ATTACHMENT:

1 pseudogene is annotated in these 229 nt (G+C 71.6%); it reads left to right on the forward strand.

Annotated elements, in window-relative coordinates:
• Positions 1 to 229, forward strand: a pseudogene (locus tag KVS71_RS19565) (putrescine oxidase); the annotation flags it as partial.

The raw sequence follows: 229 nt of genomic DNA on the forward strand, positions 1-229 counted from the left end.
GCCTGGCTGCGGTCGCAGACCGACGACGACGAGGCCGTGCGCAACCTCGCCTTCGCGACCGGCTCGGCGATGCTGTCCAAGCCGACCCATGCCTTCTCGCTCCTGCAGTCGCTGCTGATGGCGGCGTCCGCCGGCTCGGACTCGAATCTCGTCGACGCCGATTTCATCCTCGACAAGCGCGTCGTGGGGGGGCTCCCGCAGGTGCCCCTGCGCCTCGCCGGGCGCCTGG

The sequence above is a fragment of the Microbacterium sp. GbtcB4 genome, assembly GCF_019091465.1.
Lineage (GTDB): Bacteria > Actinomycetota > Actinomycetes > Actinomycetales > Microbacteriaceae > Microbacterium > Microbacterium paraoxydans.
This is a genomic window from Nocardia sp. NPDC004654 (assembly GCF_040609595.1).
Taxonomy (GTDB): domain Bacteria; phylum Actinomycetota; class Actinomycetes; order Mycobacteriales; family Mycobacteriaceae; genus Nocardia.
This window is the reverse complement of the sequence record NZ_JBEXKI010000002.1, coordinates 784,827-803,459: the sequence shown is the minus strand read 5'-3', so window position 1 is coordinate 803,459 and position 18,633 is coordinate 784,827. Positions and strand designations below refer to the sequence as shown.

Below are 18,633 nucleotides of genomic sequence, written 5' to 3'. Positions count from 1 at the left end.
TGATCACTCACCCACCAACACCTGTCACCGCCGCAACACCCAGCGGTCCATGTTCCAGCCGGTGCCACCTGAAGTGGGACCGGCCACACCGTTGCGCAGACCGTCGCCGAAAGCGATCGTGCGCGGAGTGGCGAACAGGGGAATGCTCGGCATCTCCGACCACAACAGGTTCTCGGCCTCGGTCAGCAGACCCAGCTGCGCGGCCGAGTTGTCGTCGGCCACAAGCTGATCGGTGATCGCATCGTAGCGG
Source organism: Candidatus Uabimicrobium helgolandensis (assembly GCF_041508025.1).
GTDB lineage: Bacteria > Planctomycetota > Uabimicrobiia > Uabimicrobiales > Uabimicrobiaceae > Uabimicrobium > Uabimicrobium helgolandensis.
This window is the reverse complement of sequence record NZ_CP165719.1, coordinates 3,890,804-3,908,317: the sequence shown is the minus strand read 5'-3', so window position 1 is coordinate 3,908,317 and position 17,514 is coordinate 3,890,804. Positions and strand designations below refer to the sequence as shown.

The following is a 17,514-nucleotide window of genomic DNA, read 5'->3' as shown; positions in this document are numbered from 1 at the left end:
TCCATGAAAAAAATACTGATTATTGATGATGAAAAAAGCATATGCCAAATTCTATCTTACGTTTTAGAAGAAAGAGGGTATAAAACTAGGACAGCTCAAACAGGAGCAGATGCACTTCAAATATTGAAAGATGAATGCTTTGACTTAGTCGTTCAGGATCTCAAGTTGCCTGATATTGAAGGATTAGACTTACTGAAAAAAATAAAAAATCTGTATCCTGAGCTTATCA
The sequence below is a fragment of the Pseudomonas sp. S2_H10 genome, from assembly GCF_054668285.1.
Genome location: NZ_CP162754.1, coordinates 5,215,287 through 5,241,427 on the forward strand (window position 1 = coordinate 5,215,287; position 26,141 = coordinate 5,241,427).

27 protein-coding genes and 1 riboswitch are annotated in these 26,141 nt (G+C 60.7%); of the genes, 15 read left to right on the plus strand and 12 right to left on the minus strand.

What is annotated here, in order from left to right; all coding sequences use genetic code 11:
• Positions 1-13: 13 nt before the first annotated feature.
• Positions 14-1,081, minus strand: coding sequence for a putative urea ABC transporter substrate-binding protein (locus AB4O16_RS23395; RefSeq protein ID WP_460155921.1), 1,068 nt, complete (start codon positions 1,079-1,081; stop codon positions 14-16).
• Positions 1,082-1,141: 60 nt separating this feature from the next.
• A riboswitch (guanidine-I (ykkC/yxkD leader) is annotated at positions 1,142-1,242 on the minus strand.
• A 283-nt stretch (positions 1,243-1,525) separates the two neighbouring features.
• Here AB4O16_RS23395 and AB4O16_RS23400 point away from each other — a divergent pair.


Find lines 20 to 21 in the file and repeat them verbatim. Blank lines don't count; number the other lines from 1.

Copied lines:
27 protein-coding genes and 1 riboswitch are annotated in these 26,141 nt (G+C 60.7%); of the genes, 15 read left to right on the plus strand and 12 right to left on the minus strand.

What is annotated here, in order from left to right; all coding sequences use genetic code 11: